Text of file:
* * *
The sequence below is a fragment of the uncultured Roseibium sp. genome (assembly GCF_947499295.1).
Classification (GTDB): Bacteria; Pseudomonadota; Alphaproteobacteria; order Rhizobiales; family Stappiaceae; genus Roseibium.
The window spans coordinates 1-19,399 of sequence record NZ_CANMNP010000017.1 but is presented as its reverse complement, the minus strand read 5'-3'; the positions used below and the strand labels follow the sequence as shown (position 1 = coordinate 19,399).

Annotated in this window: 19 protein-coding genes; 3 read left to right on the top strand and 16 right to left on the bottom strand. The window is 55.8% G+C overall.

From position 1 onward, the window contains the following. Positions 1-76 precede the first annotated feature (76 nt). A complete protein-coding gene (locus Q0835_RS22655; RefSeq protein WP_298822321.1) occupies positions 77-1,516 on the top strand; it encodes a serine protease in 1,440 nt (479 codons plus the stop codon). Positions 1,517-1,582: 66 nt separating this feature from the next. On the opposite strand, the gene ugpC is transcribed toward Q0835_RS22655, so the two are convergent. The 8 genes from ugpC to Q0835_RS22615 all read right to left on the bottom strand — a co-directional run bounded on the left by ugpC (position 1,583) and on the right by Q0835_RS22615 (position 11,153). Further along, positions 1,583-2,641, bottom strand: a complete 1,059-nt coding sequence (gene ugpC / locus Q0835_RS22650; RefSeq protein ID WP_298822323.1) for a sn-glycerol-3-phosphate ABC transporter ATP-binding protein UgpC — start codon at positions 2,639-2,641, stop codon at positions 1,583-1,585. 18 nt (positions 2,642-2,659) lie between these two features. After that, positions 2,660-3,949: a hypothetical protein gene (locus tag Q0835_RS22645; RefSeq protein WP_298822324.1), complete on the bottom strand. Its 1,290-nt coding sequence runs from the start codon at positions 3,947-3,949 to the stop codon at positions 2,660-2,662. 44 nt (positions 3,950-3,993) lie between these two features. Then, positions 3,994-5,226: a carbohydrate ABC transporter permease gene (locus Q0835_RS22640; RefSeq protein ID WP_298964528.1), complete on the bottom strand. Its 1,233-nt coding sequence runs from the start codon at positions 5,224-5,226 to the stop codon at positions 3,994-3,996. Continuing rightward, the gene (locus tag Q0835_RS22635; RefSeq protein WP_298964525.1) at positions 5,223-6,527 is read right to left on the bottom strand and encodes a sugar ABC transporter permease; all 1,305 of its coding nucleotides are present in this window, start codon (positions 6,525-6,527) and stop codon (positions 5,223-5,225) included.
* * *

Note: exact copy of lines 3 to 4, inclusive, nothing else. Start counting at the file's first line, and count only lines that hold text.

The window spans coordinates 1-19,399 of sequence record NZ_CANMNP010000017.1 but is presented as its reverse complement, the minus strand read 5'-3'; the positions used below and the strand labels follow the sequence as shown (position 1 = coordinate 19,399).

Annotated in this window: 19 protein-coding genes; 3 read left to right on the top strand and 16 right to left on the bottom strand. The window is 55.8% G+C overall.